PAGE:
My fat childhood.

This may not come as a shock, but I was a fat kid.  Behold!  9 year old Ali.

 The 80s!

The 80s!

Being a fat kid is not any kind of fun time.  I got the message that something was wrong with my body and with me.  I got it early, and I got it hard.

I remember times when the entire class would get candy, and the teacher wouldn't give me any.  "That's not for you."  

I can almost still feel the sensation of having a teacher pull a cookie out of my hand, in front of the entire class.  "You don't need that."  I remember the sick crawling sense of humiliation.  And I remember the never-ending, relentless bullying by other kids.  

I was weird.  I had moved there in the middle of a school year, and I had a weird accent.  And I was fat.  Fat fat fat.

When I came home one day at age 7, crying to my parents that no one liked me, no one wanted to be my friend- my father said, "Well, it's because you're fat."  And they put me on a diet.

I would be on a diet every day for the rest of my life in that house.  Everything I ate was monitored, and when I didn't lose weight, my father said I was defiant.  I was rebellious.  I didn't obey.  My family is evangelical, Protestant Christian of the fire and brimstone variety.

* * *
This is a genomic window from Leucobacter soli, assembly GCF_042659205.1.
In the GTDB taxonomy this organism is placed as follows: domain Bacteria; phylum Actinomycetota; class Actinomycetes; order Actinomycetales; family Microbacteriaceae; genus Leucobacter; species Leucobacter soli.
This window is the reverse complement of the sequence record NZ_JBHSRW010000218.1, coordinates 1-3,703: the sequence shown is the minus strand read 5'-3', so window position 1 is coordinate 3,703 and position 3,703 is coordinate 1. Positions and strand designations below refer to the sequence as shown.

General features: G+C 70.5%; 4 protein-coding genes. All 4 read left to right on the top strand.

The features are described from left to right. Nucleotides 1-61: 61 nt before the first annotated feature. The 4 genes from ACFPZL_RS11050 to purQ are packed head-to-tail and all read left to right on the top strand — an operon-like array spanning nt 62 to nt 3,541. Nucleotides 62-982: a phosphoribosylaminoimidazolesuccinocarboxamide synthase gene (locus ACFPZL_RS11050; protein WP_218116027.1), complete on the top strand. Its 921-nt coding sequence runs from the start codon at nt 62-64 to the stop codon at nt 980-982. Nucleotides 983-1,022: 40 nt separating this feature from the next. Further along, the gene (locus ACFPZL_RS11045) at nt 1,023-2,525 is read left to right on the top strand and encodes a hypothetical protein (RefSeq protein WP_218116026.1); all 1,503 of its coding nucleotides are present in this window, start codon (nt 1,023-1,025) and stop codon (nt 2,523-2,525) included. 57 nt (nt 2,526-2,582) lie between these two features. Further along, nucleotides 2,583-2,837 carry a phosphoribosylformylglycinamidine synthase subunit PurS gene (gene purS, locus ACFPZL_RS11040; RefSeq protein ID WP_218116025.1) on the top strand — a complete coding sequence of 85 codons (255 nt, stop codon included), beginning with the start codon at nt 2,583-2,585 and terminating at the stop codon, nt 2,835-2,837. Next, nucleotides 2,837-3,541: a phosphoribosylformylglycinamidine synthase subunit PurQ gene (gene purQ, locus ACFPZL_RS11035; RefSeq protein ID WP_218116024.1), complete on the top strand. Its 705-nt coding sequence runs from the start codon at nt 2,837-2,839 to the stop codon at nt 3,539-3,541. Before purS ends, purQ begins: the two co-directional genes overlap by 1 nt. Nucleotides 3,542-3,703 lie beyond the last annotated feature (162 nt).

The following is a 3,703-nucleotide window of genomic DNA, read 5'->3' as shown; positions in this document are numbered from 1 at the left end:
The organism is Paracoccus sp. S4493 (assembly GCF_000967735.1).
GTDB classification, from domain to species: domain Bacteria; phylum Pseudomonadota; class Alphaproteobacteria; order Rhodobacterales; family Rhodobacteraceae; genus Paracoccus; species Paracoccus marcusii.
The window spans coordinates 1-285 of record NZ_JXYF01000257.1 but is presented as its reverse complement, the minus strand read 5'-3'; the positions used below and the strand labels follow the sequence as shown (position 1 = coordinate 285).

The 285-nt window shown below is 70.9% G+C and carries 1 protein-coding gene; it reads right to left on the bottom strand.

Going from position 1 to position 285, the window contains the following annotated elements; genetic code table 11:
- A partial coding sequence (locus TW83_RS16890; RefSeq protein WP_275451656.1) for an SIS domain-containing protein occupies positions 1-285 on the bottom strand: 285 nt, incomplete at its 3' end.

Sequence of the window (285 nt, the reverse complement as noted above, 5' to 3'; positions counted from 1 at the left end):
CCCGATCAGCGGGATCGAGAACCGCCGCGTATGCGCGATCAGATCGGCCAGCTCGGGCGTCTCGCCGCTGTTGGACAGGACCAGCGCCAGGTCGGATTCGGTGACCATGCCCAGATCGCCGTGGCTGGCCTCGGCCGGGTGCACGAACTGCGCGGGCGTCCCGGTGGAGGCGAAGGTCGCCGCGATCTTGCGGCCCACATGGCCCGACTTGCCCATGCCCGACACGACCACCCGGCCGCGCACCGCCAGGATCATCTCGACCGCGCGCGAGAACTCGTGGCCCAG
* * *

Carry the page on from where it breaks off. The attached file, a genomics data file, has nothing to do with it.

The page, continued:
To not obey is a sin against your father and the Lord.  Sins get punished.  And my father didn't have time to wait for the Lord to do His punishing so he hurried the process along.  I can't remember a single day of being small where I wasn't being punished in some way.  And I can't remember a single day when I wasn't hungry.

I used to wake up in the middle of the night and sneak into the kitchen to steal food. Because I couldn't sleep.  Because I was hungry.  Because what I was allowed to eat got smaller and smaller, but my body never did.

Stealing is a sin.  And sins get punished.  "You never listen to your father".  I never got thin.  And no one at that school ever liked me much. 

The rules always change.  You can eat this but not that. No, wait, THAT but not THIS.  Starches are bad.  No red meat. Red meat is good, it's fruit sugar that's bad.  Drink more water.  Thick, disgusting, sickly sweet shakes instead of meals.  Drink skim milk. No, 2% milk.  Wait, it's carbs that are bad.  

Cut all your food into 5 pieces before eating it.  Chew everything 30 times before swallowing.  Never eat everything on your plate.  The cabbage soup diet.  The grapefruit diet.  Take these herbal supplements.  Eat these packaged meals.  Take fiber pills.  Take laxatives.  Take these potassium pills because the diet you're on now doesn't have enough potassium in it by itself and without these pills, you'll get an irregular heart beat.

The worst was the fiber cookie diet.  I would choke down this huge fibrous 'cookie' then I was supposed to drink 3 glasses of water.  The fiber would soak up the water and expand the 'cookie' on your stomach, making you feel full.  And that was a meal.

PE was a special kind of torture.  Some schools would weigh all the kids and announce the numbers out loud.  My number was always the biggest.  Too big. Too much.  More bullying.